Looking for a printable shiva minyan liturgy? There's one at the end of this post.
I almost always begin a shiva minyan by telling a story about what we're doing and why we're doing it. (Shiva means seven and minyan means the group of at-least-ten who gather together to pray; a shiva minyan is a prayer gathering during the week called shiva, the first week after a loved one's burial.)
The custom of the shiva minyan came about, I explain, at a place and time where it was assumed that all Jewish men considered themselves obligated to pray three times a day. (This often draws forth a chuckle from the room, because we know that this is not how most of us in the room approach our prayer lives.) Imagine that you have the custom of going to shul every day: both because you feel metzuveh (commanded / obligated) to daven (pray) in community, and because you want to help the community make a minyan, the quorum of ten which is required for our call-and-response prayers, among them the Mourner's Kaddish.
Suddenly your life is ruptured by loss. A loved one dies. Now your days feel strange and measureless as you navigate this new landscape of aveilut, mourning and bereavement. The sages of our tradition recognized that in the wake of a loved one's death, the mere prospect of getting dressed nicely and leaving the house may feel completely overwhelming. So during the first week of mourning, the minyan comes to you. The community comes to your home; they bring prayerbooks, they bring food, they sit with you and listen to you and daven with you so that you can recite the Mourner's Kaddish in the embrace of loving community.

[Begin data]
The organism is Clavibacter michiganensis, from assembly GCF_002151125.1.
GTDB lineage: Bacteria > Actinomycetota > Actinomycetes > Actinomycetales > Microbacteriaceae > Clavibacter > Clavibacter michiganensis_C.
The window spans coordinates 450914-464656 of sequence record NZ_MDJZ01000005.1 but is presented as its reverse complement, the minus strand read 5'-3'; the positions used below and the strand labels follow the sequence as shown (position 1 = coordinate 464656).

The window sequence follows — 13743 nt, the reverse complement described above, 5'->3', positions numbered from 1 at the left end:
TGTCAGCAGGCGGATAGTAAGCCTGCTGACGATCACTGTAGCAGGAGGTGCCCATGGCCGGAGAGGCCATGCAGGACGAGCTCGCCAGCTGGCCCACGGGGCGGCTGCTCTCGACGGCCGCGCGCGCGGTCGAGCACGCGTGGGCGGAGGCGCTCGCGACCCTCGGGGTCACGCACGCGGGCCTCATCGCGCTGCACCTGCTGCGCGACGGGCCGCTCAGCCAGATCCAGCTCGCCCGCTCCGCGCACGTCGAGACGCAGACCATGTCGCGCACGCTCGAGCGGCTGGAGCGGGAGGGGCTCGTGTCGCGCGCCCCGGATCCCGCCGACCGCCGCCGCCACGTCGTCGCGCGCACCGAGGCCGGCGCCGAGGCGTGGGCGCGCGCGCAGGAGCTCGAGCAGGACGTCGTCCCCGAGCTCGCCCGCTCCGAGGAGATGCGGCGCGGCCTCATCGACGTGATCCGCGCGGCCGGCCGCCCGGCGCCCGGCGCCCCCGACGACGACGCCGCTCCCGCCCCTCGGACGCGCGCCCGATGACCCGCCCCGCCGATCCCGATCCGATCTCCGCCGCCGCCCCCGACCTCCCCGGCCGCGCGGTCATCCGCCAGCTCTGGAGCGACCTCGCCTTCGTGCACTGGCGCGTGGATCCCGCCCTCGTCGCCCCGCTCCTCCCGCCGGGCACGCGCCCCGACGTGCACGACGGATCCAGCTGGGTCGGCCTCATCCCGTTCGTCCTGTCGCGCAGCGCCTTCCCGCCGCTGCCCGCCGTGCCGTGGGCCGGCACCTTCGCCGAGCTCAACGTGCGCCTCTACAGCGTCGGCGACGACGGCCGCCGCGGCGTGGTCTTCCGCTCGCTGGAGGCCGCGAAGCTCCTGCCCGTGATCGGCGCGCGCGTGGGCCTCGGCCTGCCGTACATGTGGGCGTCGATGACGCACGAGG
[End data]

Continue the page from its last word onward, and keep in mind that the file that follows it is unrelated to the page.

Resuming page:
A shiva minyan, in other words, is intended to be something to soothe and comfort the mourner -- not yet-another-thing for the mourner to worry about doing, or doing "right." It's not supposed to be an onerous obligation; it's supposed to remove the onerousness from the obligation which one has already taken on, the obligation of daily communal prayer. But for those who don't have a practice of daily communal liturgical prayer, and/or who may not be especially comfortable with the Hebrew of traditional Jewish liturgy, the prospect of a shiva minyan may seem daunting. It may feel like an unwanted obligation, or be a source of discomfort, which is exactly the opposite of its purpose.